Set simply with two conference room chairs in front of a painted backdrop of the Princeton campus, Actually is the two students who seem to be talking to the audience, although it’s really their inner thoughts pinballing through their heads.
We watch Tom and Amber’s herky-jerky evolving relationship, if that’s the right word, in which Tom is intrigued by this odd fish and Amber becomes entranced with the idea that this hunky guy might be interested in her. Both of them are interested in the prospect of having sex, although it’s less of a validating goal for Tom as it is for Amber.
They get drunk and they willingly go to bed together. But mid-coitus something happens that neither understands but leads to a spiraling disaster that they initially cannot quite explain to a bureaucratic student affairs panel. For most of the play, their deep personal confessions of difficult adolescences and the stark fear of being a college freshman on their own for the first time are delivered to the audience, not to the panel. It is, in fact, what they should be explaining to the panel because it puts the allegation in completely different lights (plural) than the unvarnished facts. Eventually, their confusion erupts in a destructive conflagration.
Ziegler is an award-winning playwright whom mainstream audiences don’t know. But her skill here is breath-taking naturalistic dialogue, observation of human behavior and incisive analysis of the current social climate. Her Amber goes off into side tangents too often and too long, although we know she is using a whitewater torrent of words to hide or deflect what us really bothering her. That will make some audience members silently tell Ziegler that they get it, move on.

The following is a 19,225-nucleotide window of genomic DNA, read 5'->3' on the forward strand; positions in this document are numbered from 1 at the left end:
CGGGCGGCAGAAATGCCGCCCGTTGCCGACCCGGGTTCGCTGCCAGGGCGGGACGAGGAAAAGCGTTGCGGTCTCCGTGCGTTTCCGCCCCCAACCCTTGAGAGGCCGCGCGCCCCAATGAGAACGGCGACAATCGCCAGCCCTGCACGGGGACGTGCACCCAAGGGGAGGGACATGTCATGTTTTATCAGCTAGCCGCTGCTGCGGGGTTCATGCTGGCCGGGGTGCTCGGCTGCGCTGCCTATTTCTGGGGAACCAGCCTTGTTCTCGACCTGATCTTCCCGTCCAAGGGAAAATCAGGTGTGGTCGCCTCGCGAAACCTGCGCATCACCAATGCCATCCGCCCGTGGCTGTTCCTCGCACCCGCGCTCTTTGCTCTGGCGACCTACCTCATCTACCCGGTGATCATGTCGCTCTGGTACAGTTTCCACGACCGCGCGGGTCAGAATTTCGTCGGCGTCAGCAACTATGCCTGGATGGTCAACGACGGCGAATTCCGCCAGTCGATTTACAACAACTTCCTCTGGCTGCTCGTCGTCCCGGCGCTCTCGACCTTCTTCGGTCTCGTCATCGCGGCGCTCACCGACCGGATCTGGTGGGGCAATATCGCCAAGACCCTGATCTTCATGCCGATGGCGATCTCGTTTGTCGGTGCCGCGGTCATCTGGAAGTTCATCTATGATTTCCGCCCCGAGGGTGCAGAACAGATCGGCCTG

Jean-Baptiste has the less showy role, but excels at creating someone with a confident charismatic exterior but a decidedly unsettled interior. Ramirez’s Amber is a stunning creation of jangly anxiety and an articulate volubility, which is really her way of avoiding straightforwardly facing anything troubling. The two create highly likable, quirky and awkward people with no desire to hurt each other. But unable to know how to read each other, they do.
Garrisan has masterfully molded the evening, which starts out, to mix a few metaphors, like the manically random careening of microscopic particles in Brownian motion, eventually circling into a blindingly fast cyclone and finally colliding in a fiery nuclear tragedy. Her sculpting of these brilliant performances and her pacing is invisible but worthy of a textbook.
A side note: Frequent theatergoers notice groups of theater artists who have gotten to know each other in school (often New World School of the Arts) or have hooked up early down here. They work locally for several years, some stay, some go to New York, some go to New York and return. But there’s a bond and chemistry. Jean-Baptiste and Ramirez have among other things apparently wrote and starred in a scripted a digital series called Grown that follows Haitian Americans living in Miami.
Actually runs through Dec. 23 at GableStage, 1200 Anastasia Ave., Coral Gables, inside the Biltmore Hotel. Performances 8 p.m. Thursday-Saturday, 2 p.m. and 7 p.m. Sunday. Runs 1 hour 25 minutes with no intermission. Tickets are $15-$65. For tickets and more information, call 305-445-1119 or visit GableStage.org